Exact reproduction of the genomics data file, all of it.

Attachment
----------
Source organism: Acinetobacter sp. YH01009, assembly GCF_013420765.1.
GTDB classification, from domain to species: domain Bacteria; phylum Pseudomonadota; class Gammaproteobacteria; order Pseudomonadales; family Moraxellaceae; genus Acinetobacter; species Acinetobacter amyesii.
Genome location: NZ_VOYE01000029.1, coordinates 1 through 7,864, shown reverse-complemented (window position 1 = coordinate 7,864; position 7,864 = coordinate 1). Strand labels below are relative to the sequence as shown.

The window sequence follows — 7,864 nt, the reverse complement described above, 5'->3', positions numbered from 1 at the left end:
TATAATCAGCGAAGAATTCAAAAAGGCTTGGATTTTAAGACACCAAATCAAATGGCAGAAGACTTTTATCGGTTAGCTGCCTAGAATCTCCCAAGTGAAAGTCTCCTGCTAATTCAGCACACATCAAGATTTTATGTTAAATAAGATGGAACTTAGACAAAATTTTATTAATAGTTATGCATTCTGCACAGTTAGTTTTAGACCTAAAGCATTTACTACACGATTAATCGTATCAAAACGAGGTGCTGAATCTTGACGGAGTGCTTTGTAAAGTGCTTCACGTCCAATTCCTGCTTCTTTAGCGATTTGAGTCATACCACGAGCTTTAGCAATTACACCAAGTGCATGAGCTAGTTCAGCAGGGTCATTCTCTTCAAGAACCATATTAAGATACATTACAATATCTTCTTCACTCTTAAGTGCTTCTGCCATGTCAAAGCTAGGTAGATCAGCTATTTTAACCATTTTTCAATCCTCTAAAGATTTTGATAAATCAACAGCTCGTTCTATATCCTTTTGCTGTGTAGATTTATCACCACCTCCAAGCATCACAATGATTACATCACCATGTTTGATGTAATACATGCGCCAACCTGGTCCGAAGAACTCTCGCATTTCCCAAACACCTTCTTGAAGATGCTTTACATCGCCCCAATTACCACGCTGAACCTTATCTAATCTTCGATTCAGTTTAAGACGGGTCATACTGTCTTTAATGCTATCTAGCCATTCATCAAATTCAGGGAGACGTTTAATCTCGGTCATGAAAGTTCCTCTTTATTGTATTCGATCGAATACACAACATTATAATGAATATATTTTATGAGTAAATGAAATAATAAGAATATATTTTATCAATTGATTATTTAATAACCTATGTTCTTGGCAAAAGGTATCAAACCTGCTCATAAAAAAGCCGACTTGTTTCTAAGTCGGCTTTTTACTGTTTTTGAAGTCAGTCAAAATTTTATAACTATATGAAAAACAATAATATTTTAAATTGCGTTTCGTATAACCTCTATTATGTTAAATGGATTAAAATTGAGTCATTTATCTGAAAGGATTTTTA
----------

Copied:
Source organism: Acinetobacter sp. YH01009, assembly GCF_013420765.1.
GTDB classification, from domain to species: domain Bacteria; phylum Pseudomonadota; class Gammaproteobacteria; order Pseudomonadales; family Moraxellaceae; genus Acinetobacter; species Acinetobacter amyesii.
Genome location: NZ_VOYE01000029.1, coordinates 1 through 7,864, shown reverse-complemented (window position 1 = coordinate 7,864; position 7,864 = coordinate 1). Strand labels below are relative to the sequence as shown.

The window sequence follows — 7,864 nt, the reverse complement described above, 5'->3', positions numbered from 1 at the left end:
TATAATCAGCGAAGAATTCAAAAAGGCTTGGATTTTAAGACACCAAATCAAATGGCAGAAGACTTTTATCGGTTAGCTGCCTAGAATCTCCCAAGTGAAAGTCTCCTGCTAATTCAGCACACATCAAGATTTTATGTTAAATAAGATGGAACTTAGACAAAATTTTATTAATAGTTATGCATTCTGCACAGTTAGTTTTAGACCTAAAGCATTTACTACACGATTAATCGTATCAAAACGAGGTGCTGAATCTTGACGGAGTGCTTTGTAAAGTGCTTCACGTCCAATTCCTGCTTCTTTAGCGATTTGAGTCATACCACGAGCTTTAGCAATTACACCAAGTGCATGAGCTAGTTCAGCAGGGTCATTCTCTTCAAGAACCATATTAAGATACATTACAATATCTTCTTCACTCTTAAGTGCTTCTGCCATGTCAAAGCTAGGTAGATCAGCTATTTTAACCATTTTTCAATCCTCTAAAGATTTTGATAAATCAACAGCTCGTTCTATATCCTTTTGCTGTGTAGATTTATCACCACCTCCAAGCATCACAATGATTACATCACCATGTTTGATGTAATACATGCGCCAACCTGGTCCGAAGAACTCTCGCATTTCCCAAACACCTTCTTGAAGATGCTTTACATCGCCCCAATTACCACGCTGAACCTTATCTAATCTTCGATTCAGTTTAAGACGGGTCATACTGTCTTTAATGCTATCTAGCCATTCATCAAATTCAGGGAGACGTTTAATCTCGGTCATGAAAGTTCCTCTTTATTGTATTCGATCGAATACACAACATTATAATGAATATATTTTATGAGTAAATGAAATAATAAGAATATATTTTATCAATTGATTATTTAATAACCTATGTTCTTGGCAAAAGGTATCAAACCTGCTCATAAAAAAGCCGACTTGTTTCTAAGTCGGCTTTTTACTGTTTTTGAAGTCAGTCAAAATTTTATAACTATATGAAAAACAATAATATTTTAAATTGCGTTTCGTATAACCTCTATTATGTTAAATGGATTAAAATTGAGTCATTTATCTGAAAGGATTTTTA